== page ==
Thousands of ultra-Orthodox men from an extremist sect clashed with police on Wednesday and blocked major roads in Jerusalem, the Tel Aviv area and elsewhere during rush hour to demonstrate against the arrest of a draft evader.

According to Hebrew media reports, the man was arrested by military police after he failed to appear at an Israel Defense Forces recruiting office.

The protest was called by the Jerusalem Faction, an extremist Haredi group that regularly holds protests, mostly around the issue of conscription.

Israel’s Haredi population overwhelmingly opposes mandatory national civilian or military service, seeing it as an opportunity for secular forces to potentially poach their members.

The Jerusalem faction issued a statement naming the detainee as 23-year-old Shimon Gozlan from downtown Bnei Brak, a student at the Ponevezh Yeshiva. The statement praised him as a “prisoner of the Torah,” denounced his “sinful arrest,” and announced the protest plan.

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Protesters blocked Jerusalem’s western entrance, including the Chords Bridge intersection and the light rail line.

Protesters also blocked the Route 4 highway near Bnei Brak and brought traffic to a standstill near Tel Aviv as rush hour reached its peak. The crowds blocked the main road in both directions as well as trains between the Em Hamoshavot and Geha intersections. Heavy traffic was also reported within Bnei Brak.

After a while, police declared both protests a public disturbance and attempted to drag demonstrators off the streets.

Haredi men block streets at the entrance to Jerusalem in protest against the arrest of an ultra-Orthodox conscientious objector, September 13, 2023. (Yonatan Sindel/Flash90)

In Jerusalem, police used a mobile water cannon vehicle to disperse protesters. But some blocked the water cannon and crawled under him to stop him from moving. In the end he wasn’t used.

Others held signs reading “We would rather die than be drafted” or “War on the draft,” Hebrew media reported.

Mounted officers and border police later arrived and were seen arresting protesters and forcibly removing them from the streets.

Footage posted on social media showed an officer striking a Haredi man in the head, seemingly unprovoked, although the clip did not show what happened beforehand.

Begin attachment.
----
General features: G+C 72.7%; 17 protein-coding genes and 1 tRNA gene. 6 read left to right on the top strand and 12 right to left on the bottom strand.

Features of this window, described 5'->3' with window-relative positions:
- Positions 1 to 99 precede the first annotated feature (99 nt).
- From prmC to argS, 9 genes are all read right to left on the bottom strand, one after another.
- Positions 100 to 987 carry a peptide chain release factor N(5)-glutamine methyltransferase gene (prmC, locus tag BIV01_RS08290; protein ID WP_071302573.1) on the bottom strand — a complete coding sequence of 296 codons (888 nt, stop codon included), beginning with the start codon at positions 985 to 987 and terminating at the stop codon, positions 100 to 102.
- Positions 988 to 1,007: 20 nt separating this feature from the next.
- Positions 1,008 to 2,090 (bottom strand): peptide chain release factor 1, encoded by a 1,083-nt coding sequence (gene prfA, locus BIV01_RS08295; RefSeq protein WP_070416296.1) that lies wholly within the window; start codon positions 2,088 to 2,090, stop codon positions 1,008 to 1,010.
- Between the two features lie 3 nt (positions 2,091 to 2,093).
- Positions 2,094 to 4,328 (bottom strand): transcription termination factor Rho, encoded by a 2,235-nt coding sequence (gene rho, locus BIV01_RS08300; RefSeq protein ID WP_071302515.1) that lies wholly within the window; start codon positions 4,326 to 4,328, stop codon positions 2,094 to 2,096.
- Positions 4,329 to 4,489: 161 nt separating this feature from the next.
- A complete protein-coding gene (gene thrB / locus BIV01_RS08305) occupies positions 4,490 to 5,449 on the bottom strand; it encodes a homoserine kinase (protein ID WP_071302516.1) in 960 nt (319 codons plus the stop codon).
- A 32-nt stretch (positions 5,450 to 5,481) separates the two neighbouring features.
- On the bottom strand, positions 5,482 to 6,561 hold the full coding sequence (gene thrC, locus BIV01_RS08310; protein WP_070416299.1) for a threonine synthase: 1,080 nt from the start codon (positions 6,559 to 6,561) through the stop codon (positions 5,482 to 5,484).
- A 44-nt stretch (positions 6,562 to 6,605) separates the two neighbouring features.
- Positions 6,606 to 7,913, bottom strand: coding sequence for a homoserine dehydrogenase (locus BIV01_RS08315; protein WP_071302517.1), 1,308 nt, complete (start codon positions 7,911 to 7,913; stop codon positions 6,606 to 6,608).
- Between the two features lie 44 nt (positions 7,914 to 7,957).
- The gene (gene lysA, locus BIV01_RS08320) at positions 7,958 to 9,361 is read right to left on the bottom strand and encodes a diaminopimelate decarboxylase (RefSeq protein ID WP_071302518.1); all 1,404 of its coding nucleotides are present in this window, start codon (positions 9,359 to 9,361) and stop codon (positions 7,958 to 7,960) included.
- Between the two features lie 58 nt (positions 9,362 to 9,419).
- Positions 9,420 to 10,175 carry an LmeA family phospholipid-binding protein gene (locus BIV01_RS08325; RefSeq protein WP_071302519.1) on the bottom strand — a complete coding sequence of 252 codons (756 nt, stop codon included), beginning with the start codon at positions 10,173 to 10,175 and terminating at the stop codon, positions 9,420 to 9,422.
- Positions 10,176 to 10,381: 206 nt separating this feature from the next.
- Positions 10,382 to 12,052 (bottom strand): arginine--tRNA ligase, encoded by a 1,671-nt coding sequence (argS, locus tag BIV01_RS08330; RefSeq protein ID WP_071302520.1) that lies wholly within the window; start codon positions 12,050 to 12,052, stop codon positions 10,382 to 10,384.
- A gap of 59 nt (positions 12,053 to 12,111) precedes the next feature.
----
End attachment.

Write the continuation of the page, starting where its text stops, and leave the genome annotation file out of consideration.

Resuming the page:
The capital’s police finally announced that the light rail had resumed operations along its entire route.

On Route 4, police officers were seen striking some protesters who were blocking a police vehicle.

There were also reports of violence by protesters against drivers and police officers, as well as vandalism of cars.

In recent years there have been several large protests by the Jerusalem Faction, an anti-Zionist sect, against the IDF draft.

The conscription of ultra-Orthodox men into the military has long been hotly contested, and the situation has intensified in recent months as Prime Minister Benjamin Netanyahu’s hardline government plans a law that would allow greater exemptions for Haredim from military service.

The two Haredi parties in the coalition, United Torah Judaism (UTJ) and Shas, have been threatening to overthrow the government for weeks if the military bill is not passed as quickly as possible, according to various reports citing anonymous officials.

However, several MPs from the prime minister’s Likud party reportedly rejected objections to the possible legislation.

According to Hebrew media reports, Netanyahu has promised the ultra-Orthodox parties that a legislative memorandum for the bill will be presented in the upcoming winter session of the Knesset in October.

Haredi men block the entrance to Jerusalem in protest against the arrest of an ultra-Orthodox conscientious objector, September 13, 2023. (Yonatan Sindel/Flash90)

The government’s preliminary proposal would lower the age for final discharge from the army from the current 26 to 23 or 21.

While soldiers are typically drafted starting at age 18, many yeshiva students claim deferment of their academic training and expect to stay longer than usual in religious studies programs to avoid the draft until they reach the age of in which they can be permanently freed from it.

Some in the government believe that lowering the permanent exemption age would encourage these haredi men to leave yeshiva and enter the workforce at a younger age.

According to reports, Defense Minister Yoav Gallant has long been in favor of lowering the exemption age to 23, although on the condition that another bill is passed that would give additional benefits to soldiers and veterans and give a significant salary increase to combat soldiers and other people in essential roles and soldiers in non-essential roles positions would serve less time.

In this handout photo, Prime Minister Benjamin Netanyahu and Defense Minister Yoav Gallant (R) visit an IDF Central Command base on August 1, 2023. (Kobi Gideon/GPO)

Objections to the draft law were raised by senior military officials. Earlier this month, IDF Chief of Staff Herzi Halevi said Israel must continue the so-called “people’s army” model – a model in which all citizens are required to serve in the military.

In 2017, the Supreme Court invalidated a conscription law that provided broad exemptions for full-time religious scholars. A series of extended deadlines for passing a new hiring law expired at the end of July. In return, Gallant ordered in June that the IDF would not be allowed to draft ultra-Orthodox men until March 31, 2024. By then, the coalition assumes that a law providing exemptions for ultra-Orthodox people will have been passed.

Michael Bachner and Emanuel Fabian contributed to this report.

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